Survey says…

There’s a survey about attitudes toward science, economics, and global warming, among other things. You may wish to participate, here.

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55 responses to “Survey says…

  1. Qu. 2 of the above survey is as follows:

    “I support the free-market system, but not at the expense of the environmental quality”

    The respondent is asked if he/she agrees or disagrees with this statement.
    If the respondent disagrees it could mean:
    1. “I do not support the free-market system”
    or
    2. “I support the free-market system and don’t give a toss about environmental quality.”

    I got as far as question 2. and decided not to continue.

  2. Rattus Norvegicus

    You missed the long series of questions about various conspiracy theories. Those were fun!

  3. Oh, but you missed some really great questions!

    7. “A powerful and secretive group, known as the New World Order, are planning to eventually rule the world through an autonomous world government, which would replace sovereign governments”

    Not so secret. Used to dance to them in the 80s.

    The survey leads leads to an ad. Not even any info on my IQ. But I know that I did really well.

  4. Anyone know of a survey with attitudes toward surveys?

    Horatio would like to answer that one.

  5. I guess they’re trying to use those survey questions to identify the nuts haha… All those conspiracy ones were a bit ridiculous (with the exception of iraq not being for WMDs, which is pretty obvious) although I do have to say the JFK lone gunman one is the only one i’m a little unsure about.

    What’s the survey being used for?

  6. I loved the question: “Out of 100 Climate Scientists, how many do you think would agree that human Carbon Dioxide causes global warming?”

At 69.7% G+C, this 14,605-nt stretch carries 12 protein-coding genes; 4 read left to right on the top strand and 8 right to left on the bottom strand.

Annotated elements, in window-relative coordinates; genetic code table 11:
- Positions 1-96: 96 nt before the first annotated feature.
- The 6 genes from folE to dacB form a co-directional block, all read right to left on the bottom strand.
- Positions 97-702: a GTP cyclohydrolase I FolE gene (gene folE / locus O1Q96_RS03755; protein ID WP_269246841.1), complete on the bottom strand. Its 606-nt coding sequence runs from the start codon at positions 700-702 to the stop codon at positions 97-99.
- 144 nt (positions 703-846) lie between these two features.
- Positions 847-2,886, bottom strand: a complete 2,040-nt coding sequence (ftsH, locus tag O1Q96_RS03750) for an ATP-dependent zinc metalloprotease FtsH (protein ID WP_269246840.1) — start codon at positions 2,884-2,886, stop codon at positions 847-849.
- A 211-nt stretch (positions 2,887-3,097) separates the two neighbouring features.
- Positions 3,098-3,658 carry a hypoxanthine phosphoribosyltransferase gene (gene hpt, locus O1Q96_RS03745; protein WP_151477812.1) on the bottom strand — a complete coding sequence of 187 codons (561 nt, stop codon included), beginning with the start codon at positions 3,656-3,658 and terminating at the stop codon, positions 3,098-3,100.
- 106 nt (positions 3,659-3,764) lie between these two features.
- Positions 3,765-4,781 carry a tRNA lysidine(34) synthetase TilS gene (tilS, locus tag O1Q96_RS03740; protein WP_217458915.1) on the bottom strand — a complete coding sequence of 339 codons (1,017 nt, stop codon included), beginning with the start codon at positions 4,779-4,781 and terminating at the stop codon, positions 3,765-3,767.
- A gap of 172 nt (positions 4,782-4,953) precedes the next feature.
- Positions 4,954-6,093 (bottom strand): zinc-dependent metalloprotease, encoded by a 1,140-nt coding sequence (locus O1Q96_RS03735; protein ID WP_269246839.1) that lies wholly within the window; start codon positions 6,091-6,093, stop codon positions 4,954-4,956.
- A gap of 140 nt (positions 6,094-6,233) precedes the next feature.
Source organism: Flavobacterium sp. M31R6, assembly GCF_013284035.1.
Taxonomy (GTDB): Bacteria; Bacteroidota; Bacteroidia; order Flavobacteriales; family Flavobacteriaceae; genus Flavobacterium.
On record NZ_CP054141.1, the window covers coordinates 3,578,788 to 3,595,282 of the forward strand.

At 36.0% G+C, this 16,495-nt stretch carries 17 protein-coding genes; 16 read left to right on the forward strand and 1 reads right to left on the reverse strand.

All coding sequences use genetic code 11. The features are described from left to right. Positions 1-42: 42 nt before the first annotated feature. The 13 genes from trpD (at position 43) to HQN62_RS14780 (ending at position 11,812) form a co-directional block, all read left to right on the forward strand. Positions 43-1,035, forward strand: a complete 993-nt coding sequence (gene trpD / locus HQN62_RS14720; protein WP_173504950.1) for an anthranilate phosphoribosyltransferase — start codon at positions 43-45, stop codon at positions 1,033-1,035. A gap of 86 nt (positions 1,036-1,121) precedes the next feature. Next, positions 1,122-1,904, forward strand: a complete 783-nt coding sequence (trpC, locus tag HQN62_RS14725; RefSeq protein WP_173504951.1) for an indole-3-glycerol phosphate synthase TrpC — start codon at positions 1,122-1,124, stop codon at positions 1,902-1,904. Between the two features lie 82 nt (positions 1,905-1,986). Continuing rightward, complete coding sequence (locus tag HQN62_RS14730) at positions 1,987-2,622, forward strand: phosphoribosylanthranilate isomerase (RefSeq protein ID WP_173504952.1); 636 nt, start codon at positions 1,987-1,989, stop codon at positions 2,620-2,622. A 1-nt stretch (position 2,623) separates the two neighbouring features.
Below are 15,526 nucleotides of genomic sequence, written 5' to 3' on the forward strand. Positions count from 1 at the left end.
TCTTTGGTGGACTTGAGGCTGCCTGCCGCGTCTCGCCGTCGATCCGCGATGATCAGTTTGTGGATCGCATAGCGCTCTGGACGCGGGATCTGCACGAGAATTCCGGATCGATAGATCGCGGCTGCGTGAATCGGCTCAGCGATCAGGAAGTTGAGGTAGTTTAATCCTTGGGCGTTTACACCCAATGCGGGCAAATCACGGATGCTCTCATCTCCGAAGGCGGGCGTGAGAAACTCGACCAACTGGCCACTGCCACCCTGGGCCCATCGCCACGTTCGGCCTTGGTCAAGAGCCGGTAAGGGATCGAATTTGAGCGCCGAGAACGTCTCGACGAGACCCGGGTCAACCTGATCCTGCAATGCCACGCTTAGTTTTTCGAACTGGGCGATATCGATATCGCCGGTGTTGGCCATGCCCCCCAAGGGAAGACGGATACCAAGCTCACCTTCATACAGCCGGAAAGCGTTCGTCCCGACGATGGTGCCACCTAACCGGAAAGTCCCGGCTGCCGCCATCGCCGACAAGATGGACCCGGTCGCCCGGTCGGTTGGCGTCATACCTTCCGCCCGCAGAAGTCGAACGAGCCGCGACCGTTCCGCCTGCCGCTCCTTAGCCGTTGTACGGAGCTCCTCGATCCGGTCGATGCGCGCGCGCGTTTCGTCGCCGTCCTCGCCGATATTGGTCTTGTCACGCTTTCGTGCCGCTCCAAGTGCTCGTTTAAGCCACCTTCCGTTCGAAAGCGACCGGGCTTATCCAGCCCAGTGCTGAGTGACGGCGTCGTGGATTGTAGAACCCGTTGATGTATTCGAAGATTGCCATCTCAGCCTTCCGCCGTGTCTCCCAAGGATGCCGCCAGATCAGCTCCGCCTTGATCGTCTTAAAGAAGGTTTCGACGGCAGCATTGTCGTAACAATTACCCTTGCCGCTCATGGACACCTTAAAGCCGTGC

I put 97, of course ;)

  7. Slioch…
    It is a simple question.
    It isn’t asking if you support, or do not support the free market system.
    It is asking if you support, or do not support an environmentally reponsible free market.

  8. Where can one see the results?

  9. TomG, what if I can neither support nor not support an environmentally reponsible free market?

    And such a thing could be non-existent. In that case, as a logician I would support as well as not support any conceivable assertion about it.

  10. They missed a good question:

    An “environmentally responsible free market”
    a) is an oxymoron
    b) is a tautology
    c) would be a good idea
    d) requires an honest broker

  11. The problem with terms such as “free market” and “free trade” is that they mean different things to different people.

    If the playing field were level, then the ideals of free market philosophy would actual make quite a compelling argument. But when you look at reality, it’s just one big steaming pile of hypocrisy and greed.

  12. Sometimes the simple things escape me.
    I support a free market system, but (and that’s a big but…) not without honest, responsible to the public, government regulations and supervision.
    The free market has proved in the past and present to have many bad apples that are not responsible, enviromentally or otherwise.
    But if there is government oversight…that’s not a free market.
    I now understand the problem with that question.

  13. what is “social justice”?

  14. They didn’t ask if I supported dissolution of the global corporations.
    Nor if their disbandment would improve our chances of effectively dealing with climate change and improving the human conditon.
    So I guess it must be obvious already.